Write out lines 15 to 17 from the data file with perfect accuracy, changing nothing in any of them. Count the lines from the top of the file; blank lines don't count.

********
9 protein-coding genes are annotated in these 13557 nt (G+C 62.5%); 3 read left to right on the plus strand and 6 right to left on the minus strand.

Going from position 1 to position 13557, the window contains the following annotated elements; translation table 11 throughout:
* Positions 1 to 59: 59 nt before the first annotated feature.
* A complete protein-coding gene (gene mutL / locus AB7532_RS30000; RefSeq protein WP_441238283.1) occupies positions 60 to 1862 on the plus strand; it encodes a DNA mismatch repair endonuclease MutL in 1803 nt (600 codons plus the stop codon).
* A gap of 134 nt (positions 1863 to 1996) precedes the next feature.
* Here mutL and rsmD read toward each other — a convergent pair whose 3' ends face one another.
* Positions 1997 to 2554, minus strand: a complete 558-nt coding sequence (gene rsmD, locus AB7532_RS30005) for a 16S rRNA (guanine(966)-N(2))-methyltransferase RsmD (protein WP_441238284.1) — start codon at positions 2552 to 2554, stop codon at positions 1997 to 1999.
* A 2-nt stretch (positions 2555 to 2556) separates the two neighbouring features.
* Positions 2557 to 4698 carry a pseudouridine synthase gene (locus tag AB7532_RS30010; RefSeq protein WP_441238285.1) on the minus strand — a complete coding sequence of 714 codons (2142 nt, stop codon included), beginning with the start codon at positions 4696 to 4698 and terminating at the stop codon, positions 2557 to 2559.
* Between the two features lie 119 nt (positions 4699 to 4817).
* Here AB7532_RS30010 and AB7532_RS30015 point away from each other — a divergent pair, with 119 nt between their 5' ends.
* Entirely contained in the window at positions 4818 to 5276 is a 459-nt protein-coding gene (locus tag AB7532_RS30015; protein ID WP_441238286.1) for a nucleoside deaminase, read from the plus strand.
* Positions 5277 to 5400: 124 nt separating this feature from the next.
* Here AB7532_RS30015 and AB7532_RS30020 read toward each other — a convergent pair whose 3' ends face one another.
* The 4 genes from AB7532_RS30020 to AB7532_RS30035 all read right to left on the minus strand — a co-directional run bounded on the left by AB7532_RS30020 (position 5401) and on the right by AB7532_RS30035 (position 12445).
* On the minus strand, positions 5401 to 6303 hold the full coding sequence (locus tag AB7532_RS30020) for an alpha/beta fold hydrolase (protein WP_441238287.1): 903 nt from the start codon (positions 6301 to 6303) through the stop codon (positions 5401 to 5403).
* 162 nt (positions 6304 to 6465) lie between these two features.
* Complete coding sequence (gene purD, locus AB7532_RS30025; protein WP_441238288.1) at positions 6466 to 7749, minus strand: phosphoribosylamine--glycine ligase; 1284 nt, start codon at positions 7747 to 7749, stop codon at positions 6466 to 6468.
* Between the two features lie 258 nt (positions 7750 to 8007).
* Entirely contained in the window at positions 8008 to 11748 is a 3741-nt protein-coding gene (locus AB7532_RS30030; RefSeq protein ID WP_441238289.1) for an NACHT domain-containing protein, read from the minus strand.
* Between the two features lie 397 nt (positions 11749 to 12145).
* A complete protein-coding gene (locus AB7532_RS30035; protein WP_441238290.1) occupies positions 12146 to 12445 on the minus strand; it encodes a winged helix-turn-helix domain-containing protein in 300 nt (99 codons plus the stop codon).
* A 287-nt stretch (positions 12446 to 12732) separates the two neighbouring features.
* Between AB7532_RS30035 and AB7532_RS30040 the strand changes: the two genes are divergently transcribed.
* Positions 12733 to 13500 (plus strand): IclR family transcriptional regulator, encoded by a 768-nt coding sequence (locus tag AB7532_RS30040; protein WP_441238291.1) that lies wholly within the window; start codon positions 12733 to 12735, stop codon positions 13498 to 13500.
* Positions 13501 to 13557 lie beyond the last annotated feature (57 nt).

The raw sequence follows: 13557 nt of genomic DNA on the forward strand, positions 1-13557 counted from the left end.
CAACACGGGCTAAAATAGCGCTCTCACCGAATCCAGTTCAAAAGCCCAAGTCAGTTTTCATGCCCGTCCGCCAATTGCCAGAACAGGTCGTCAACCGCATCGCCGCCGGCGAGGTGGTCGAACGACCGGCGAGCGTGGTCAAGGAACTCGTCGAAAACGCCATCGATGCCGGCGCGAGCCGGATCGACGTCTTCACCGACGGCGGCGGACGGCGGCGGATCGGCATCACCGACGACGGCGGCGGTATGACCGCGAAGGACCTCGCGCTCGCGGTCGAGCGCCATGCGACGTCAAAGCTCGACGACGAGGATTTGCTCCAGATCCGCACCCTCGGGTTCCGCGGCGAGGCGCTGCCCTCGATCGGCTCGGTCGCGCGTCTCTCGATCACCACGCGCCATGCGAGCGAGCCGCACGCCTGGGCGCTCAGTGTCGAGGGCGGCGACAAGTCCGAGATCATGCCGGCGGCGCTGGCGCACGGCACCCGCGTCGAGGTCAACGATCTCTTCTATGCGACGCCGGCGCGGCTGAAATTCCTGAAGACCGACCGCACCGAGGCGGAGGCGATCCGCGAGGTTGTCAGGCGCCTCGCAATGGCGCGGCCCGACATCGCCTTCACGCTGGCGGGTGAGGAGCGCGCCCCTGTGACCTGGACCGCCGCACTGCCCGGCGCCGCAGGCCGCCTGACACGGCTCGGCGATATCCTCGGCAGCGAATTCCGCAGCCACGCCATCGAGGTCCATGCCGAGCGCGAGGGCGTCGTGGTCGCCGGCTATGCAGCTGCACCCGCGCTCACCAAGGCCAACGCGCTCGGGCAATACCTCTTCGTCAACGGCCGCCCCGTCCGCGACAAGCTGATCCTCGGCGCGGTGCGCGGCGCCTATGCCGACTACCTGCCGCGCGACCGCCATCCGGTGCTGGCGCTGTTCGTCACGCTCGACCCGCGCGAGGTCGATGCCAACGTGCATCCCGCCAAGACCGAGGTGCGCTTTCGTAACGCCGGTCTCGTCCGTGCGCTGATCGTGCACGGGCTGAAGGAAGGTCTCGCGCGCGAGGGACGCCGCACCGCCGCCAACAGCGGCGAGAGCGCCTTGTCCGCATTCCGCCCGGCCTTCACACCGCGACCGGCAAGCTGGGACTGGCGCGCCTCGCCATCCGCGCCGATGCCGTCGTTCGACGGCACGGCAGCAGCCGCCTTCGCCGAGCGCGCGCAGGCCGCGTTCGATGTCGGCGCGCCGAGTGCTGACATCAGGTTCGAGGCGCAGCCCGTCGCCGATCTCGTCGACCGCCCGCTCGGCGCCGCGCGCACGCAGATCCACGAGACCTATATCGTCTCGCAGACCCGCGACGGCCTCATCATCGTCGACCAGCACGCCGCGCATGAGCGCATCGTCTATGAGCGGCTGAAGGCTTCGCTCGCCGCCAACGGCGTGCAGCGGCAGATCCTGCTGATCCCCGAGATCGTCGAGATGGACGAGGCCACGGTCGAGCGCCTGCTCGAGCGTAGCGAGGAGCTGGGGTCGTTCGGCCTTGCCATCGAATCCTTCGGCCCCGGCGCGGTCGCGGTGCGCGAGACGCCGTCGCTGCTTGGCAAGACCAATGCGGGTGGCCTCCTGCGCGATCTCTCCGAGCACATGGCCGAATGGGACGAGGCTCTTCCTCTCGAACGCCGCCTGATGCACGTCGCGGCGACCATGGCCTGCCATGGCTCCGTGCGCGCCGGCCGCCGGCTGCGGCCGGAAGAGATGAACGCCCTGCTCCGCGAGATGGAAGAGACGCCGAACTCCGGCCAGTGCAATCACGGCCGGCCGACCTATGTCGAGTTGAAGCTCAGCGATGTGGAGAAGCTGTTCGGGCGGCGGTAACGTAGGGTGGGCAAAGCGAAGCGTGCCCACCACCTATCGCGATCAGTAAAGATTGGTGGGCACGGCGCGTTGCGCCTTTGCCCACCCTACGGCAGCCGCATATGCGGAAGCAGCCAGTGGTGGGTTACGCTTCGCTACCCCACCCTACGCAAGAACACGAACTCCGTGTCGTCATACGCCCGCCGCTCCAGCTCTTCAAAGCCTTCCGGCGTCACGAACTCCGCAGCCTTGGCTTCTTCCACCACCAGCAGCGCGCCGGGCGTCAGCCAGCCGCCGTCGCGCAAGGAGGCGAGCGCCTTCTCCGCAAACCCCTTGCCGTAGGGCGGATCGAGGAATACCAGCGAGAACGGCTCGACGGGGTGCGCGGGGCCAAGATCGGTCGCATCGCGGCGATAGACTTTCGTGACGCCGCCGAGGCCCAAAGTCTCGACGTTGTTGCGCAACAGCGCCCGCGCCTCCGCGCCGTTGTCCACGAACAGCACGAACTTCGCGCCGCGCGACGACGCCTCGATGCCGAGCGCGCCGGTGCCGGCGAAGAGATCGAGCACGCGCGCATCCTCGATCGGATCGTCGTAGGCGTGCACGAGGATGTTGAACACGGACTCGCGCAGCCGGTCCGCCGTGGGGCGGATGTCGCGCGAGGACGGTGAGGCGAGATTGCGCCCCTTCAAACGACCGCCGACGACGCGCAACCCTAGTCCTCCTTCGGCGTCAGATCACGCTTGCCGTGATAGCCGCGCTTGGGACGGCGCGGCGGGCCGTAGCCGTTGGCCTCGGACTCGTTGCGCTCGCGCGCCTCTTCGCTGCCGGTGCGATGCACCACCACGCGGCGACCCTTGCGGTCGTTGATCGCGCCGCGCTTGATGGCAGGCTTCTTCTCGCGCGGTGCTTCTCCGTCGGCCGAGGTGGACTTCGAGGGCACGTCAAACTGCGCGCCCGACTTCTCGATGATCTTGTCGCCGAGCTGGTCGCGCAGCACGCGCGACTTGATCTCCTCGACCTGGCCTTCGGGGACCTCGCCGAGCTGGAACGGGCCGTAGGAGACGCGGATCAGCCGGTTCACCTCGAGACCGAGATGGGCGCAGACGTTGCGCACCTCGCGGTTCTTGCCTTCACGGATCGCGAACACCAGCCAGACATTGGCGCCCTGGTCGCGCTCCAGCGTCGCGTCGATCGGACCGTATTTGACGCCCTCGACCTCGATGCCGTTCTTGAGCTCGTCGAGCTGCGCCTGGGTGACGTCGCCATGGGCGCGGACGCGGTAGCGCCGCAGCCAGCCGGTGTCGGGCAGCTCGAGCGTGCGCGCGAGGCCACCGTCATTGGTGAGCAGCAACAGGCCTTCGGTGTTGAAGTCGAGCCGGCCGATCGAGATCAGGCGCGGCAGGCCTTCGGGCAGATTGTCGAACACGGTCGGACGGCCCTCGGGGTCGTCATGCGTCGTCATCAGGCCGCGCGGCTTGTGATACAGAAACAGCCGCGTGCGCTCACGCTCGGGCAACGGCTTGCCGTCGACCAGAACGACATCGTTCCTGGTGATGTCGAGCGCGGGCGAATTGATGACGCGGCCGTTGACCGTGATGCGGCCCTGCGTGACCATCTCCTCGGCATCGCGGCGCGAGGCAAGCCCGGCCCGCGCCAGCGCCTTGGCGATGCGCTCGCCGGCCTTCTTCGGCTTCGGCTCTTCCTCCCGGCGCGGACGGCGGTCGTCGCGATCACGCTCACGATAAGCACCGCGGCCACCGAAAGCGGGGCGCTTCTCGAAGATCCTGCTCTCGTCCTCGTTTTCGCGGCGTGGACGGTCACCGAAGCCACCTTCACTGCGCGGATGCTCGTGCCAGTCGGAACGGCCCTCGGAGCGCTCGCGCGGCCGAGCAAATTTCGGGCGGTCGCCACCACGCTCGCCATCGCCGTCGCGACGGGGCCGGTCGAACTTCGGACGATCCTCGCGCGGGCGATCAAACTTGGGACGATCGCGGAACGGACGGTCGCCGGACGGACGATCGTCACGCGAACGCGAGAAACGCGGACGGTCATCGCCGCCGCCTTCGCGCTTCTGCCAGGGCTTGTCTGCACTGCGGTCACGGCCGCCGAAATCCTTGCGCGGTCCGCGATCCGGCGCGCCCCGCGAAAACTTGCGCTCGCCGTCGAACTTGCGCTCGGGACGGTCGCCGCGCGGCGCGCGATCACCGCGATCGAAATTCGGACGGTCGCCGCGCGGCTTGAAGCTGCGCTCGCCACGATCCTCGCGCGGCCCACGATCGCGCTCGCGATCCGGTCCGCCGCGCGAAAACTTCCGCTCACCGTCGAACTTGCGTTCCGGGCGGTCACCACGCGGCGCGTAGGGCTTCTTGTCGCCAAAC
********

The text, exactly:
* The 4 genes from AB7532_RS30020 to AB7532_RS30035 all read right to left on the minus strand — a co-directional run bounded on the left by AB7532_RS30020 (position 5401) and on the right by AB7532_RS30035 (position 12445).
* On the minus strand, positions 5401 to 6303 hold the full coding sequence (locus tag AB7532_RS30020) for an alpha/beta fold hydrolase (protein WP_441238287.1): 903 nt from the start codon (positions 6301 to 6303) through the stop codon (positions 5401 to 5403).
* 162 nt (positions 6304 to 6465) lie between these two features.